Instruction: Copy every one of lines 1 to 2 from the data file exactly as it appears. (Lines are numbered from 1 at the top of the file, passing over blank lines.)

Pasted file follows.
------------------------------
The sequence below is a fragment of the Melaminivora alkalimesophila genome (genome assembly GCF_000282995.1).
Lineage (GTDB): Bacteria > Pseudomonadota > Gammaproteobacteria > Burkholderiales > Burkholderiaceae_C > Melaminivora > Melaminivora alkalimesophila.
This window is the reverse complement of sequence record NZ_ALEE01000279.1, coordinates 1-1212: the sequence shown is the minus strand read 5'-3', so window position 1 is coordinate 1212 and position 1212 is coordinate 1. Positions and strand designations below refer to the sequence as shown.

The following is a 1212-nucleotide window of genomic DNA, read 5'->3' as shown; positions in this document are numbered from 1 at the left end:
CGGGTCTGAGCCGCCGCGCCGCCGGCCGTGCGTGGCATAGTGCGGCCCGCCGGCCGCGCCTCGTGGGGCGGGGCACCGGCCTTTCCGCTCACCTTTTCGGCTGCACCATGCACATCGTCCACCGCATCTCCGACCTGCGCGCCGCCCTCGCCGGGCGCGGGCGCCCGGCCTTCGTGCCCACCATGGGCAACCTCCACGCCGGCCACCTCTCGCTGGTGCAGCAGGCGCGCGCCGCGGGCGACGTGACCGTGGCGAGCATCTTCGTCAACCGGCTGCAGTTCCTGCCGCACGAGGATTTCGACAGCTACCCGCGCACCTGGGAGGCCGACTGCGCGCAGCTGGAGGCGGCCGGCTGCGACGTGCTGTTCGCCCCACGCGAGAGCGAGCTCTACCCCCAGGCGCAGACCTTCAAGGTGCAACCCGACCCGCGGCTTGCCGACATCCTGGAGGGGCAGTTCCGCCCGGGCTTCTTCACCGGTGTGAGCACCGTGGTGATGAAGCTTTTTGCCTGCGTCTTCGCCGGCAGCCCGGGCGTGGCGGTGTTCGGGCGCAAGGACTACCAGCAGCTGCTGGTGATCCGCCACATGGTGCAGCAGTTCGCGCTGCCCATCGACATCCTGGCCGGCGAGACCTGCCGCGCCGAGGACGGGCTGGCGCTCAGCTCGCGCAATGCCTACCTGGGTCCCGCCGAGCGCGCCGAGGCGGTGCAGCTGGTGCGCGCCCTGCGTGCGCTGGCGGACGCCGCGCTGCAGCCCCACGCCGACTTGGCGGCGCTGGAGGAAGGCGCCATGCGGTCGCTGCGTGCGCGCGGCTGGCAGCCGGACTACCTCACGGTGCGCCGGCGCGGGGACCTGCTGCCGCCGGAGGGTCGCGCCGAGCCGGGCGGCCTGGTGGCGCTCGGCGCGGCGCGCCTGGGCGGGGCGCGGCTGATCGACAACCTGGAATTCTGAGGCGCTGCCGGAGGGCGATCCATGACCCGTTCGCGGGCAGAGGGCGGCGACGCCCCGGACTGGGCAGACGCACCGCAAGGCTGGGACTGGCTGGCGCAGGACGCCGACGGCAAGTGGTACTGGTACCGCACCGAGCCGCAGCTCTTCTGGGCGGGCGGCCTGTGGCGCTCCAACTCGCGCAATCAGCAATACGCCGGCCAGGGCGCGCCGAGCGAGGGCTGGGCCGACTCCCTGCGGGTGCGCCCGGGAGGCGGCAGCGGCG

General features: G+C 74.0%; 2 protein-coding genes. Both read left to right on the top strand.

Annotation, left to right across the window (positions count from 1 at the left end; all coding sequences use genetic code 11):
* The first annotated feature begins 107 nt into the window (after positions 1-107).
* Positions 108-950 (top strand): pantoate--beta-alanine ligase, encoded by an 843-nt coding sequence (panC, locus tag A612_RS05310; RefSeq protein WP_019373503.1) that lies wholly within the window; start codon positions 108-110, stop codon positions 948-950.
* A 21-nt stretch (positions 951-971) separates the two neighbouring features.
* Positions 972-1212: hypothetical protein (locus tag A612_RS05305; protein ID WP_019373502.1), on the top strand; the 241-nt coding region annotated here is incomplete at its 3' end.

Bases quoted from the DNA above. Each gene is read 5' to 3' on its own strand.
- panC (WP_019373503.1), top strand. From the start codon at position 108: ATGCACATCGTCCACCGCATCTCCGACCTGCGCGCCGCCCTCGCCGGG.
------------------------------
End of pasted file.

The sequence below is a fragment of the Melaminivora alkalimesophila genome (genome assembly GCF_000282995.1).
Lineage (GTDB): Bacteria > Pseudomonadota > Gammaproteobacteria > Burkholderiales > Burkholderiaceae_C > Melaminivora > Melaminivora alkalimesophila.